Right, well here is another one:
The missing symlink for /etc/ssl/cert.pem
There is no reason it should not be in
Except that the folder etc/ssl/ only exists in base.
Without this symlink, then SSL certs aren't found by the 'fetch'
command and many significant websites these days can't work without
SSL. For example github.com (there are others).
On Sat, Sep 13, 2014 at 7:32 PM, Craig Rodrigues <rodr...@freebsd.org> wrote:
> On Fri, Sep 12, 2014 at 2:38 PM, Bryan Drewery <bdrew...@freebsd.org> wrote:
>> There's no reason for bash (and perl) to be exceptions to the 24000
>> other ports that install to /usr/local/bin. I can think of dozens of
>> other ports that will fall into the same arguments being made here, but
>> it does not mean it is the right thing for FreeBSD.
>> If you want to install the symlink on your system feel free to do it. I
>> install a static bash to /bin/bash on mine and only because I prefer
>> bash shell and want it in / for single-user mode. That's my personal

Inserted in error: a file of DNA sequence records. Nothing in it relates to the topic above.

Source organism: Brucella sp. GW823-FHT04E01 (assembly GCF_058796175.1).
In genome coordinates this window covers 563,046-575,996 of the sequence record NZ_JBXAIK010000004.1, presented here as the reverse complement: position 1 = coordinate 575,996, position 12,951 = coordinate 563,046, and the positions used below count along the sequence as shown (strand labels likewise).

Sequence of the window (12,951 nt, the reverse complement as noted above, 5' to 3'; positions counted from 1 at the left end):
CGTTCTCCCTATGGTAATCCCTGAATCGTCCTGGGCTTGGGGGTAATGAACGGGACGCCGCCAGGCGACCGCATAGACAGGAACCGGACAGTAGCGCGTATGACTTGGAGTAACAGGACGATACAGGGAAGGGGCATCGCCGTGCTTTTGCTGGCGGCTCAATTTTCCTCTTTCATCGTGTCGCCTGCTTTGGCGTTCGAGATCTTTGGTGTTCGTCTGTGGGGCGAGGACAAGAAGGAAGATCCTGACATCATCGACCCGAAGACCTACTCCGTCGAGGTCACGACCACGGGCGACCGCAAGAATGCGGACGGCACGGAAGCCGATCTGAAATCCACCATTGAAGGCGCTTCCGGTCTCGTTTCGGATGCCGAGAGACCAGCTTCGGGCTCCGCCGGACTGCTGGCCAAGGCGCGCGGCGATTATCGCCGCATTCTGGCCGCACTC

>> choice though.
>> The proper fix is to fix scripts to be portable and use #! /usr/bin/env
>> bash rather than /bin/bash.
> Technically, I agree with you that people should write portable shell
> and use #!/usr/bin/env bash rather than #!/bin/bash.
> Pushing that behavior upstream is not always practical these days, where
> FreeBSD is in the minority, while Linux and MacOS X are in the vast
> majority of where
> people are doing development and learning how to write shell scripts these
> The /bin/bash thing is relatively minor, but I brought it up, because I see
> it so much.
> I've seen it in the jobs that I've worked at. I've also seen it when
> dealing with Google
> Summer of Code students. I've seen it in blogs mentioned when Linux users
> evaluate FreeBSD.
> I've seen it when people design appliances based on FreeBSD, but want the
> device to be
> "familiar" enough for Linux-y devops people to interact with it.
> If there are minor things that we can do in FreeBSD to improve the
> out-of-box experience
> of FreeBSD to new users who may be used to Linux or MacOS X, that would be
> Telling people to change their shell scripts, or manually create symlinks
> to /bin/bash is doable,
> but why not have something in the system do this automatically, so that the
> average end-user does
> not even have to think about it?
> If adding an optional knob to the bash port which is OFF by default to do
> this is a no-go,
> would having an optional port like what Brooks Davis mentioned be allowed
> which creates
> the symlink and updates /etc/shells?
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